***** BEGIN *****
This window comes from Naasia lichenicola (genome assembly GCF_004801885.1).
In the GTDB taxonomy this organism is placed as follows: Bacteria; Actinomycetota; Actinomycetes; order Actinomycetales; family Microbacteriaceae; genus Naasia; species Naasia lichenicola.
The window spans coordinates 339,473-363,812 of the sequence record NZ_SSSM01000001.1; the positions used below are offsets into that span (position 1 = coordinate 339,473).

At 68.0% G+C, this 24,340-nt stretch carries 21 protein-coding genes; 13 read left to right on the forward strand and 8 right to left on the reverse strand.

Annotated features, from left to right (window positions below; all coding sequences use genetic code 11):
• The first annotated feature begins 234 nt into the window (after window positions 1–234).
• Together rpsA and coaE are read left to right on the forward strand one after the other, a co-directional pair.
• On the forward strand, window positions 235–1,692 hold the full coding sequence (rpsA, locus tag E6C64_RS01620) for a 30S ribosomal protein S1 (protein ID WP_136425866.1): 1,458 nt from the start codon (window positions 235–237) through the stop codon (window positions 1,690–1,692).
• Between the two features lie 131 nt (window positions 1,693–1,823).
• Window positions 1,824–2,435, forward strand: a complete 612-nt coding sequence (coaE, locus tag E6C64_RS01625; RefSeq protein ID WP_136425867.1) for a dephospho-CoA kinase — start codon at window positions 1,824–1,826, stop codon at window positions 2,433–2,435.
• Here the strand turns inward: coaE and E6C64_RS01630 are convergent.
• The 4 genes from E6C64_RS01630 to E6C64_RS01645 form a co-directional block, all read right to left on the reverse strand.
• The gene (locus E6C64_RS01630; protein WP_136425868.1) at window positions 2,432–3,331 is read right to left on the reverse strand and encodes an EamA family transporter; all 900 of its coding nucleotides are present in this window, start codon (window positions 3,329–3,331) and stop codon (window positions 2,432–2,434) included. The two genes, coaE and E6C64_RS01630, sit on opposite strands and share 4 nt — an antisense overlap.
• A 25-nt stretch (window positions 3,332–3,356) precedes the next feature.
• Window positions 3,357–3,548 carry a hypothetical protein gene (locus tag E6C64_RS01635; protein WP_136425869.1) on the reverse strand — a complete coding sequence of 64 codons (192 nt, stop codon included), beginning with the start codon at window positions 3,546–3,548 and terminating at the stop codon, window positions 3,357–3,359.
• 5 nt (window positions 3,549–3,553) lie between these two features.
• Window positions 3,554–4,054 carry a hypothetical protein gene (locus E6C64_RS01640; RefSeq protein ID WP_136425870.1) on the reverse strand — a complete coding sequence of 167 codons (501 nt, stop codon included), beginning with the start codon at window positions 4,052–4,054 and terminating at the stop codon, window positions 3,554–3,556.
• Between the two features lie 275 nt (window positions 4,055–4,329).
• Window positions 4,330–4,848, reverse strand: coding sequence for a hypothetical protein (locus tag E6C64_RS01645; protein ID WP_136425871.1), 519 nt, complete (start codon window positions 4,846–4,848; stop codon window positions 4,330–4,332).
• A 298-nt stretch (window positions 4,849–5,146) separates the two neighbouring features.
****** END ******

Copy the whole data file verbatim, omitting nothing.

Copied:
This window comes from Naasia lichenicola (genome assembly GCF_004801885.1).
In the GTDB taxonomy this organism is placed as follows: Bacteria; Actinomycetota; Actinomycetes; order Actinomycetales; family Microbacteriaceae; genus Naasia; species Naasia lichenicola.
The window spans coordinates 339,473-363,812 of the sequence record NZ_SSSM01000001.1; the positions used below are offsets into that span (position 1 = coordinate 339,473).

At 68.0% G+C, this 24,340-nt stretch carries 21 protein-coding genes; 13 read left to right on the forward strand and 8 right to left on the reverse strand.

Annotated features, from left to right (window positions below; all coding sequences use genetic code 11):
• The first annotated feature begins 234 nt into the window (after window positions 1–234).
• Together rpsA and coaE are read left to right on the forward strand one after the other, a co-directional pair.
• On the forward strand, window positions 235–1,692 hold the full coding sequence (rpsA, locus tag E6C64_RS01620) for a 30S ribosomal protein S1 (protein ID WP_136425866.1): 1,458 nt from the start codon (window positions 235–237) through the stop codon (window positions 1,690–1,692).
• Between the two features lie 131 nt (window positions 1,693–1,823).
• Window positions 1,824–2,435, forward strand: a complete 612-nt coding sequence (coaE, locus tag E6C64_RS01625; RefSeq protein ID WP_136425867.1) for a dephospho-CoA kinase — start codon at window positions 1,824–1,826, stop codon at window positions 2,433–2,435.
• Here the strand turns inward: coaE and E6C64_RS01630 are convergent.
• The 4 genes from E6C64_RS01630 to E6C64_RS01645 form a co-directional block, all read right to left on the reverse strand.
• The gene (locus E6C64_RS01630; protein WP_136425868.1) at window positions 2,432–3,331 is read right to left on the reverse strand and encodes an EamA family transporter; all 900 of its coding nucleotides are present in this window, start codon (window positions 3,329–3,331) and stop codon (window positions 2,432–2,434) included. The two genes, coaE and E6C64_RS01630, sit on opposite strands and share 4 nt — an antisense overlap.
• A 25-nt stretch (window positions 3,332–3,356) precedes the next feature.
• Window positions 3,357–3,548 carry a hypothetical protein gene (locus tag E6C64_RS01635; protein WP_136425869.1) on the reverse strand — a complete coding sequence of 64 codons (192 nt, stop codon included), beginning with the start codon at window positions 3,546–3,548 and terminating at the stop codon, window positions 3,357–3,359.
• 5 nt (window positions 3,549–3,553) lie between these two features.
• Window positions 3,554–4,054 carry a hypothetical protein gene (locus E6C64_RS01640; RefSeq protein ID WP_136425870.1) on the reverse strand — a complete coding sequence of 167 codons (501 nt, stop codon included), beginning with the start codon at window positions 4,052–4,054 and terminating at the stop codon, window positions 3,554–3,556.
• Between the two features lie 275 nt (window positions 4,055–4,329).
• Window positions 4,330–4,848, reverse strand: coding sequence for a hypothetical protein (locus tag E6C64_RS01645; protein ID WP_136425871.1), 519 nt, complete (start codon window positions 4,846–4,848; stop codon window positions 4,330–4,332).
• A 298-nt stretch (window positions 4,849–5,146) separates the two neighbouring features.